managing sweets for kids

Easter has just passed. Your house is full of chocolate and lollies from the Easter bunny and Easter festivities. So how do you manage sweets in your household? Is it a free-for-all or are the sweets closely policed? What is the best approach anyway? Spoiler alert- it’s somewhere in the middle.

First let’s have a look at the two ends of the spectrum (restricting versus unlimited access) and what could go wrong.


Parents may restrict their child’s intake of sweet foods to improve the quality of their diet. They may also fear their child will not be able to self-regulate and ‘binge’ on sweet foods. Overly restricting sweets however, may in fact have the opposite effect. If a child is not allowed a certain food, this increases their enthusiasm for this food. It has been often observed that when unsupervised, children who have been restricted will overeat when forbidden foods are available.

Unlimited access

Giving your child unlimited access to sweets takes away the ‘forbidden fruit’ value of the food. They will become relaxed around all foods and won’t go off the deep end when a sweet buffet presents itself at a party. BUT kids are still kids. Their primary motivator for food choice is taste. They will generally choose the tastiest option on offer.

The happy medium

The ‘sweet’ spot (pun intended) of managing sugar is a happy medium. Give kids enough so lollies and desserts so they don’t hold a special power over them, but not too much that it interferes with foods from the core food groups.

Include low nutrient foods regularly at scheduled meal times

Children can eat sugary foods alongside a higher nutrient food (e.g. milk with biscuits) to counter the sugar crash and give them longer lasting energy.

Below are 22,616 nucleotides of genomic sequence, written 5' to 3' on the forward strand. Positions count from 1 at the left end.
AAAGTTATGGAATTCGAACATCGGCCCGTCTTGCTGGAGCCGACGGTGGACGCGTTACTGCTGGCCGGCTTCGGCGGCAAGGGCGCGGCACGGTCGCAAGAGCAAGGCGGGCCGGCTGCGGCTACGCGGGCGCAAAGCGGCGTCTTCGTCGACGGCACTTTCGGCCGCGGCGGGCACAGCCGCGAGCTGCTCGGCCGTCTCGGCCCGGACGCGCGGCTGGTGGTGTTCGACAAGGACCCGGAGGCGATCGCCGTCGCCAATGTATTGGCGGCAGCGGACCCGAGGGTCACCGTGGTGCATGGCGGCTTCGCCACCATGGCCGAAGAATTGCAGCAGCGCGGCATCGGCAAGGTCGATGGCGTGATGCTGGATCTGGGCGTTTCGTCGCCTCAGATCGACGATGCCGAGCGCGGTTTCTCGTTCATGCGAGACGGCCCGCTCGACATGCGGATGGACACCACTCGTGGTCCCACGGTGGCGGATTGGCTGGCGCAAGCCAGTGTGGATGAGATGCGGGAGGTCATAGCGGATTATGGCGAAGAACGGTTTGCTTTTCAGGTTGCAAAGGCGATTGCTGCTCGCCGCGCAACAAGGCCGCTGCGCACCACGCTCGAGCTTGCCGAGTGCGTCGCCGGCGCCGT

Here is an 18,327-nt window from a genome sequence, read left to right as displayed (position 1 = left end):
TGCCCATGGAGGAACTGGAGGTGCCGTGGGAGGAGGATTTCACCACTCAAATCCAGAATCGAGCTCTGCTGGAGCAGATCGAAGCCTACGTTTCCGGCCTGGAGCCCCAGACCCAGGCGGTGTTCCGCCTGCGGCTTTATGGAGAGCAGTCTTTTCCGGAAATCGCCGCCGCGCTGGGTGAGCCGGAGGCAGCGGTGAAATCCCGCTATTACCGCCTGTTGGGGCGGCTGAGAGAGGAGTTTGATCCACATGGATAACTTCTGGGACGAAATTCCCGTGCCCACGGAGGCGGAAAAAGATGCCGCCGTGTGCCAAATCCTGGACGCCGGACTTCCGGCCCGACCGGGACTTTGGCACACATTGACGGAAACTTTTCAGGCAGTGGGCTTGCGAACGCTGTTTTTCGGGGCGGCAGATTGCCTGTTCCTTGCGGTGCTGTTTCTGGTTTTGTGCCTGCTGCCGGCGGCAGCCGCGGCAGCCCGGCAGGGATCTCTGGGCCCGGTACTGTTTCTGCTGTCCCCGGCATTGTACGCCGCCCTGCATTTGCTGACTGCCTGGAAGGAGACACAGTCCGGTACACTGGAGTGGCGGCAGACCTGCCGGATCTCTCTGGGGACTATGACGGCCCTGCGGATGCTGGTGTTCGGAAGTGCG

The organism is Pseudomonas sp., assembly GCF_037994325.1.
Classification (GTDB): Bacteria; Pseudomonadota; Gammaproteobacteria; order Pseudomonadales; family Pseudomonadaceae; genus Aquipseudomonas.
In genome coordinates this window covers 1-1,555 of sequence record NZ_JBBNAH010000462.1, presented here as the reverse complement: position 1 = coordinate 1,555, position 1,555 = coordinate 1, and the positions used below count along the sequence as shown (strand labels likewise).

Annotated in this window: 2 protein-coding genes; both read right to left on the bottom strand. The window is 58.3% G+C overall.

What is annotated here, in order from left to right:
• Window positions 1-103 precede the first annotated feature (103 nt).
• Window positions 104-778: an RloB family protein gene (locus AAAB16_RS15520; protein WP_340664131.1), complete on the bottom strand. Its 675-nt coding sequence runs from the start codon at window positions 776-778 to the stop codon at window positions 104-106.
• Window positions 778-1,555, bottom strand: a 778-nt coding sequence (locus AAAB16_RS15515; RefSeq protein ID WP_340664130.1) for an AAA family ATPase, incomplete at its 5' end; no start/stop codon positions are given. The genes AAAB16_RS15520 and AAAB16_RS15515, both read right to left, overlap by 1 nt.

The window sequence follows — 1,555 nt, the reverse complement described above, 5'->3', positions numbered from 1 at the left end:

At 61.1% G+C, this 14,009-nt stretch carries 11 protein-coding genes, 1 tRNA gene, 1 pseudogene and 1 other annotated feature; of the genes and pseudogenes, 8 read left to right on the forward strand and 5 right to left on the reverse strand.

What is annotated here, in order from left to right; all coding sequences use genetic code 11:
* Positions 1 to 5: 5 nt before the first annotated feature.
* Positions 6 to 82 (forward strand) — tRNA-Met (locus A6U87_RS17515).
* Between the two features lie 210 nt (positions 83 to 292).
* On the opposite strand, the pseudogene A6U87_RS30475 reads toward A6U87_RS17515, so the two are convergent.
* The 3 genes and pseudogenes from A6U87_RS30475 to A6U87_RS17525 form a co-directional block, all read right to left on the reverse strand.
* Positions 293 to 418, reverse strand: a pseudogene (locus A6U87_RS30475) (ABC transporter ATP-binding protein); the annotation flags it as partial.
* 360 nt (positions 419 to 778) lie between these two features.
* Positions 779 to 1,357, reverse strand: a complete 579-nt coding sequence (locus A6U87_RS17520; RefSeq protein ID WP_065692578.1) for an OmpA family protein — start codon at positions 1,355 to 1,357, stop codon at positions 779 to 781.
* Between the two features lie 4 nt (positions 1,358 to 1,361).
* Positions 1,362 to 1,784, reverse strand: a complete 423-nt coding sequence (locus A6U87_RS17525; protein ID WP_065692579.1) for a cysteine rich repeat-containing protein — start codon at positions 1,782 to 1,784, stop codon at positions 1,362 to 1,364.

Don’t restrict this food at this meal/snack or it will keep its ‘forbidden fruit’ status

If you choose to serve dessert, serve one serving per person WITH the meal

Serving the dessert after the meal may lead to appetite dysregulation. Kids may end up eating too much because they were already full but still wanted dessert. They may also end up not eating enough dinner because they are leaving room for dessert or just can’t wait.

Putting dessert after dinner could also increase the desserts desirability because it of it’s restriction to ‘after dinner only’.

Putting this into action in your household

You need to decide what a reasonable approach to managing sweets will be in your household and stick to it. Kids need consistency to know what to expect. When boundaries and rules change from day to day this becomes confusing. Kids naturally push the boundaries to discover where the limits lie. Inconsistent parenting around sweets will lead to more tantrums and nagging for sweets.

When sticking to your limits and saying ‘no’ you can explain why. Kids are naturally black and white thinkers and they may interpret ‘no’ as a ‘no never’. It can also help to let them know when they can expect to have that food next.

“We won’t have dessert today because we had lots of sweets at the party. If you would like, we can have some ice-cream tomorrow with dinner”

“Lunch is in 15 minutes, I don’t want you to spoil your appetite. We will have the brownies we baked with afternoon tea”

Hayley is an Accredited Practicing Dietitian. Her specialty areas are children’s nutrition, disordered eating and medical nutrition therapy for chronic conditions. Find out more here.

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